Sunday, January 12, 2014

Frank Miller, Daredevil, and my problem with Batman

I have mixed feelings on Batman. Gotham is an ultraconservative's wet dream, a dystopian world where the unwashed masses of the city can't depend on Big Government to take care of them. They turn to a suburban Old Money libertarian to rise above the law and save the urban plebes from themselves. Christopher Nolan's recent film trilogy capitalizes on this interpretation of the character, and Scott Snyder's current run on the Batman comic does the same.

Or he's just a goofy guy in tights who lives with a young boy and butler/father figure. The 1960s Adam West TV show uses this iteration of the character, from the Silver Age Batman comics.

Frank Miller's work on Batman in the 1980s was pivotal in establishing the Serious Business version of the caped crusader. 1986's The Dark Knight Returns is one of my all-time favorites. I recently got around to reading 1987's Year One, but I came away with a foul taste in my mouth even though it's cited by many as the definitive Batman origin story and one of the best comics of all time.

I absolutely love Year One's art, by illustrator David Mazzucchelli and colorist Richmond Lewis. Both artists previously worked with Miller on Daredevil: Born Again the year before, and while Born Again is a great story, the art takes a huge step forward in Year One. The difference is Lewis' coloring, which she re-did for the collected edition release. Colorists are often overlooked in comics, but she made a huge difference here.

That leaves Miller's script as my source of Bat-strife. He's one of the most influential comic book creators of all time. What happened?

Miller's The Dark Knight Returns, Daredevil: Born Again, and Batman: Year One comprise a trilogy of sorts. Dark Knight Returns and Born Again were published concurrently in 1986, and Year One came the following February. While people love to compare the two Batman stories to each other, you'd be remiss to overlook Daredevil.

Batman and Daredevil are very similar characters. Both are orphaned rich guys who spend their free time fighting crime in gritty urban locales, both wearing costumes that use traditionally evil imagery. But while Daredevil is a hero of the people, Batman is only a hero for the people.

Daredevil's alter ego Matt Murdock was born and raised in the rough Hell's Kitchen neighborhood in Manhattan. He grew up poor, but got into law school and worked his way up the social ladder. Nevertheless, he remains connected to Hell's Kitchen, and does the majority of his crime-fighting there. In Born Again, Murdock constantly talks about how despite the rampant crime and poverty in Hell's Kitchen, it's still his beloved home.

Batman's alter ego Bruce Wayne grew up as part of Gotham's upper crust. Though he fights crime in the inner city, he lives on the outskirts at Wayne Manor, far away from the riffraff downtown.

Batman feels so disconnected to his city that Year One's very first page opens with police commissioner Gordon complaining about it:

"Gotham City. Maybe it's all I deserve, now. Maybe it's just my time in Hell... in an airplane, from above, all you'd see are the streets and buildings. Fool you into thinking it's civilized."
On the same page, Bruce Wayne is siting on an airplane. He opines:
"From here, it's clean shafts of concrete and snowy rooftops. The work of men who died generations ago. From here, it looks like an achievement. I should have taken the train. I should be closer. I should see the enemy."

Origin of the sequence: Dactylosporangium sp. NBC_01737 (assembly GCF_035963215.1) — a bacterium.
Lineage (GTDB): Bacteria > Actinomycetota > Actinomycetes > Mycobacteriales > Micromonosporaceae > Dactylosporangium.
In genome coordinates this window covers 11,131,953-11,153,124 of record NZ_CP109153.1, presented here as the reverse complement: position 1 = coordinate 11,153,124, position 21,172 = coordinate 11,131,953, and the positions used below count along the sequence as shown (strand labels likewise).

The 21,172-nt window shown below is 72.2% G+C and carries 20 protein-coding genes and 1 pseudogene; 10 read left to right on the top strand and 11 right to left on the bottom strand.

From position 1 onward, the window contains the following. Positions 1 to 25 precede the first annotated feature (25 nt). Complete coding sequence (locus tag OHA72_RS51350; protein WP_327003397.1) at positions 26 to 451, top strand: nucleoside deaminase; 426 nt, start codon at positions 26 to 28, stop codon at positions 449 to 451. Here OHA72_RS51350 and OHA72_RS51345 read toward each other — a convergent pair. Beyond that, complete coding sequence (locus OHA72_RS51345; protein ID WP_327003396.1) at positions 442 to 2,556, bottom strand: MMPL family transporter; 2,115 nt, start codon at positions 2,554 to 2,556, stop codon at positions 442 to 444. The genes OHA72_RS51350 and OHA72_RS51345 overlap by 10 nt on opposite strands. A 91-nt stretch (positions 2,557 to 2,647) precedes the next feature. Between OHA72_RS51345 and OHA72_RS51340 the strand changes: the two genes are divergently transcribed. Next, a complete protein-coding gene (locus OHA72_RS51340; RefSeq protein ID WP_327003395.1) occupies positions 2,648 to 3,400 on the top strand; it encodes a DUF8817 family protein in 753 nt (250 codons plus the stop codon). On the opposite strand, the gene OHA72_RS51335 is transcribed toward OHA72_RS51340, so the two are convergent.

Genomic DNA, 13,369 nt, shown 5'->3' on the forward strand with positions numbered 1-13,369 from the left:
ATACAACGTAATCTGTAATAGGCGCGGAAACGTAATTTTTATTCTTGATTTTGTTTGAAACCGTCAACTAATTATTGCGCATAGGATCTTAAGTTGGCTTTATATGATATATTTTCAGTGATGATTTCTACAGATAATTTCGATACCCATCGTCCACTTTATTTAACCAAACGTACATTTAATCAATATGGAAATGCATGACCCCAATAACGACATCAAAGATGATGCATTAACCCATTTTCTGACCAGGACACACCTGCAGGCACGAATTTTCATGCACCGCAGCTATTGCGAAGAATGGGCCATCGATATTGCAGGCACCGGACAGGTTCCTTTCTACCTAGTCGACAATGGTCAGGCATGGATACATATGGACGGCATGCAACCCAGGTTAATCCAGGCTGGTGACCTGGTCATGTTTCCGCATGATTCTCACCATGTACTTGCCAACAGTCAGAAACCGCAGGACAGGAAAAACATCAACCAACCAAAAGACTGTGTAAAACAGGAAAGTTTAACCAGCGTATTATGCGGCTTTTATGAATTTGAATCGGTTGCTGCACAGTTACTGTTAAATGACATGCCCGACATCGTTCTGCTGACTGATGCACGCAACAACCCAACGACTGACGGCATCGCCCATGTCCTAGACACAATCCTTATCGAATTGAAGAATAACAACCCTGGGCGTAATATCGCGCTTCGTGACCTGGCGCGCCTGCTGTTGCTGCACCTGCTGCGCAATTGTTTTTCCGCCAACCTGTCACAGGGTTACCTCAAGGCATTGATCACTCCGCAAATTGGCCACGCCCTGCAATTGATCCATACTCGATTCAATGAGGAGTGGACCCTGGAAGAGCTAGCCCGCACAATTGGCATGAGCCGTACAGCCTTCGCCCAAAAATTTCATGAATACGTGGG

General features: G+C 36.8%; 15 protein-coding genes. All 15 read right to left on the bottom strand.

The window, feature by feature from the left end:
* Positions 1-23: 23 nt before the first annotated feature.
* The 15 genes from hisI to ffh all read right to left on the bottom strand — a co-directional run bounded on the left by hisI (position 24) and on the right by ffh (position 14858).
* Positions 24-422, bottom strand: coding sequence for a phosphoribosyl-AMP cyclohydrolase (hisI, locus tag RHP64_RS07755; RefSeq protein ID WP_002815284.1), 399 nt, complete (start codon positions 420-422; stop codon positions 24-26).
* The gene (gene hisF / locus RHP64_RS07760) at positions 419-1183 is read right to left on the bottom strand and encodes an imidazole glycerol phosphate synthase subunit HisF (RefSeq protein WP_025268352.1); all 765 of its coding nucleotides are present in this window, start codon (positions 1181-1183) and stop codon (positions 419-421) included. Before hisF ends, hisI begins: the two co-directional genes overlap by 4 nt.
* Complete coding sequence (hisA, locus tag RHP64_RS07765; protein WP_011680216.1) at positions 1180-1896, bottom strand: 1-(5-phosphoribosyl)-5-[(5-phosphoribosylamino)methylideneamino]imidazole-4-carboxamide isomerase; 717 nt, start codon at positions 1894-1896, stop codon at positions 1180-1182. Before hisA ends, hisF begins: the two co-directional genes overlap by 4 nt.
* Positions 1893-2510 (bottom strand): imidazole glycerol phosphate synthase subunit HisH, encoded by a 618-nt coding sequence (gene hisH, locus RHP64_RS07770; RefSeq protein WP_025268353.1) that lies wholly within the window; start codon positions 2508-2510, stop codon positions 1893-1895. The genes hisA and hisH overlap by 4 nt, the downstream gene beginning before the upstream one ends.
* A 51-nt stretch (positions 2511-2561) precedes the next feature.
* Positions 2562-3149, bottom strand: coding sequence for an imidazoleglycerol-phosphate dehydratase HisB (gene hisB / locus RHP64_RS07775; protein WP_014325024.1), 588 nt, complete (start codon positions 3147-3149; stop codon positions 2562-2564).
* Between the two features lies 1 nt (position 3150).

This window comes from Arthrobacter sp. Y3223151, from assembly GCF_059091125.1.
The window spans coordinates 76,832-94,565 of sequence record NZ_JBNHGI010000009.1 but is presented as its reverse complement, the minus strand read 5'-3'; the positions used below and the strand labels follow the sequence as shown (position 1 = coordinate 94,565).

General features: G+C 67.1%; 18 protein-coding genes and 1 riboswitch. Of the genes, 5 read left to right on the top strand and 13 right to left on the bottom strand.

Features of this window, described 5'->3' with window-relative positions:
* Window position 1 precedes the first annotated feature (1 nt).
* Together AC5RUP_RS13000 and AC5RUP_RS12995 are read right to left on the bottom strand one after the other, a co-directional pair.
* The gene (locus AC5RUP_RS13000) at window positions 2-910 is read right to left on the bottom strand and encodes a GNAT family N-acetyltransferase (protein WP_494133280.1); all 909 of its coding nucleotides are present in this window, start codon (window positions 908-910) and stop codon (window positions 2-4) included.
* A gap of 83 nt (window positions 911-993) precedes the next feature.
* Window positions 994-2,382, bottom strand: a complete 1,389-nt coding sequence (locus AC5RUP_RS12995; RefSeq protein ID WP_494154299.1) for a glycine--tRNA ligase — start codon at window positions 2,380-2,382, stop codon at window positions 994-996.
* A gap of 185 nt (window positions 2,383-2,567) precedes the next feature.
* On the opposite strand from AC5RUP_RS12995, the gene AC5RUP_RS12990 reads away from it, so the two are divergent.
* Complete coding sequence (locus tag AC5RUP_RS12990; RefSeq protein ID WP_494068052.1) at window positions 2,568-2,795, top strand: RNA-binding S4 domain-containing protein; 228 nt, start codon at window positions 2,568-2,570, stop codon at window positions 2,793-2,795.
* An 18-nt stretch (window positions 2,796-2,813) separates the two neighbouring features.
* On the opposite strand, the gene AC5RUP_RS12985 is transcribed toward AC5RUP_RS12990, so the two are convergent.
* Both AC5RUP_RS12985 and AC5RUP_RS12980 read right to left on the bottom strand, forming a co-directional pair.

Miller presents this as Gordon dreading his return to Gotham while Wayne relishes his. But is Wayne really looking forward to being in his city again? He's saying the city hasn't advanced since the Good Old Days, and he wants to be closer to Gotham not to see his friends and family or to see the sights of the town, but so he can "see the enemy." Even in his praise of Gotham, he talks about how much he loathes its residents.

Gordon goes on to lament the fact that his wife got pregnant on his return to Gotham.
"By now Barbara's gotten her tests back. I only hate myself a little for hoping they come out negative. This is no place to raise a family." 
A man whose job it is to serve and protect the people of Gotham has no desire to raise a family there.

Wayne, on the other hand, is 25 years old when he returns to Gotham, after spending twelve years outside the country. So having a 13-year-old's view of the city, he decides to come back after over a decade abroad to a city he thinks he knows, to beat up some Gotham City denizens?

Matt Murdock acknowledges the danger and decay in his city, too. For the first half of Born Again, Murdock is broke and homeless, wandering around NYC.

"Smells like Hell's Kitchen... why did I come here? Worst neighborhood in Manhattan. Good place to get killed. I was born here... right down this street. My father's home... my home. The only home... I have left..."
At his lowest point, Murdock embraces his town. Instead of escaping to somewhere else, he literally sleeps on the streets of Manhattan. Near the conclusion of Born Again, he even gets a job flipping burgers in a greasy Hell's Kitchen diner.

And at the end of Born Again, once Daredevil has saved the day and put his life back together, the final panel is Murdock cheerfully walking down his street. The last line of the book:

"I live in Hell's Kitchen and do my best to keep it clean. That's all you need to know."
Super cheesy artwork here, but it gets the point across. Ultimately, Batman presents a pessimistic view of the inner city, and Daredevil is an optimist.

Meanwhile in Year One, when Bruce Wayne is trying to escape the bad guys, he lets us know "Wayne Manor is miles from Gotham. They'll take a few minutes to get here."

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